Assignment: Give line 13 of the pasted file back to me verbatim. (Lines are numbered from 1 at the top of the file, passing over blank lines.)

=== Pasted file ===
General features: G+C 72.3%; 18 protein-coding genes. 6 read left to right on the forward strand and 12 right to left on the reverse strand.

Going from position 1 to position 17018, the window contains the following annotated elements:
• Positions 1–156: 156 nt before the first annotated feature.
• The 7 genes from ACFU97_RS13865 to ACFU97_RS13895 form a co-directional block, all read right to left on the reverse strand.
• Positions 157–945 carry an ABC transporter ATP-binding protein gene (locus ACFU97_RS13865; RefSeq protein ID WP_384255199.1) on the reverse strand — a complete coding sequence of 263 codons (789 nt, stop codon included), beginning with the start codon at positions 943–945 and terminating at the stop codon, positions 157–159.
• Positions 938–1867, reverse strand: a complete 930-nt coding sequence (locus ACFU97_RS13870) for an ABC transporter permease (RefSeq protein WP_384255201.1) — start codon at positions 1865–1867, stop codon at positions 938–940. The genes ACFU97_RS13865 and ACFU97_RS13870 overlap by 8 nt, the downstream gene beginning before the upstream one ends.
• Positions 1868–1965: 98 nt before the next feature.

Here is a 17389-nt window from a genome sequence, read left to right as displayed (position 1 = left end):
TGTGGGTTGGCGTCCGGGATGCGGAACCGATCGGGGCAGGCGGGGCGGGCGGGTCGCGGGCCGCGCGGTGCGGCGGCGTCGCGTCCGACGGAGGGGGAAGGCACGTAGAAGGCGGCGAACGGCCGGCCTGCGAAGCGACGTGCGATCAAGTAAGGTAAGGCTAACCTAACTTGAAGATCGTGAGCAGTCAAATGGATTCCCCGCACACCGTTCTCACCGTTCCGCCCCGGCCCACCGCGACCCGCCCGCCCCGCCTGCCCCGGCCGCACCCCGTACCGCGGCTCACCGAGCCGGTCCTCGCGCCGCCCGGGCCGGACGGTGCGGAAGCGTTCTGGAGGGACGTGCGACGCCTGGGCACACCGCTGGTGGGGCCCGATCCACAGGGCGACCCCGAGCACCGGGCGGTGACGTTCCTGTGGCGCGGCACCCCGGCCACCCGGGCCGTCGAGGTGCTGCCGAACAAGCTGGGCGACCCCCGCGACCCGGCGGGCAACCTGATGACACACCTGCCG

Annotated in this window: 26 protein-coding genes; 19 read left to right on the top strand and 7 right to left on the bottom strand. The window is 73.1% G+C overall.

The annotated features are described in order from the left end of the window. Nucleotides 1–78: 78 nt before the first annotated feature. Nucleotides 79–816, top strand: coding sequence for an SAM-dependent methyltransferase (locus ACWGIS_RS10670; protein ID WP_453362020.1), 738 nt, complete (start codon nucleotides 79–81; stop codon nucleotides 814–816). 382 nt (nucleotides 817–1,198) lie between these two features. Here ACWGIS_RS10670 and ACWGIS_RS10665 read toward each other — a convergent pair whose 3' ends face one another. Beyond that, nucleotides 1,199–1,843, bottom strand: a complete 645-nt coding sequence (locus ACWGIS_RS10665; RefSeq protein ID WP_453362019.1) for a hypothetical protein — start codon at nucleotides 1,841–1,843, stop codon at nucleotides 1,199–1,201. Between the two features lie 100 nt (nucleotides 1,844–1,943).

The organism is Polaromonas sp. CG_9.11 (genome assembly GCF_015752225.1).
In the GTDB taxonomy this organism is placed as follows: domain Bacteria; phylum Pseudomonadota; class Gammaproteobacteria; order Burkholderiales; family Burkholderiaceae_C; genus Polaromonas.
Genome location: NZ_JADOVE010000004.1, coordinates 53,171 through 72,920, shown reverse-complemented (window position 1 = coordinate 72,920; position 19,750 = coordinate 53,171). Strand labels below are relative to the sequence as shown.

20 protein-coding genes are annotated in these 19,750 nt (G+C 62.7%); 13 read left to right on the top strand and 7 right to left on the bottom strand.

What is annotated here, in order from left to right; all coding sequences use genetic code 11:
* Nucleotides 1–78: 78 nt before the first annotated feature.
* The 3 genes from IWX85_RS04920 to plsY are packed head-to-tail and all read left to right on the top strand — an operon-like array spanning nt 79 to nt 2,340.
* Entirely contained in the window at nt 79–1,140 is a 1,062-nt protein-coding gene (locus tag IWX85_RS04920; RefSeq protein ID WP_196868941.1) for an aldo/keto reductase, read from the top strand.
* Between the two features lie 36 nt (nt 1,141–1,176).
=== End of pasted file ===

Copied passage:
In the GTDB taxonomy this organism is placed as follows: domain Bacteria; phylum Pseudomonadota; class Gammaproteobacteria; order Burkholderiales; family Burkholderiaceae_C; genus Polaromonas.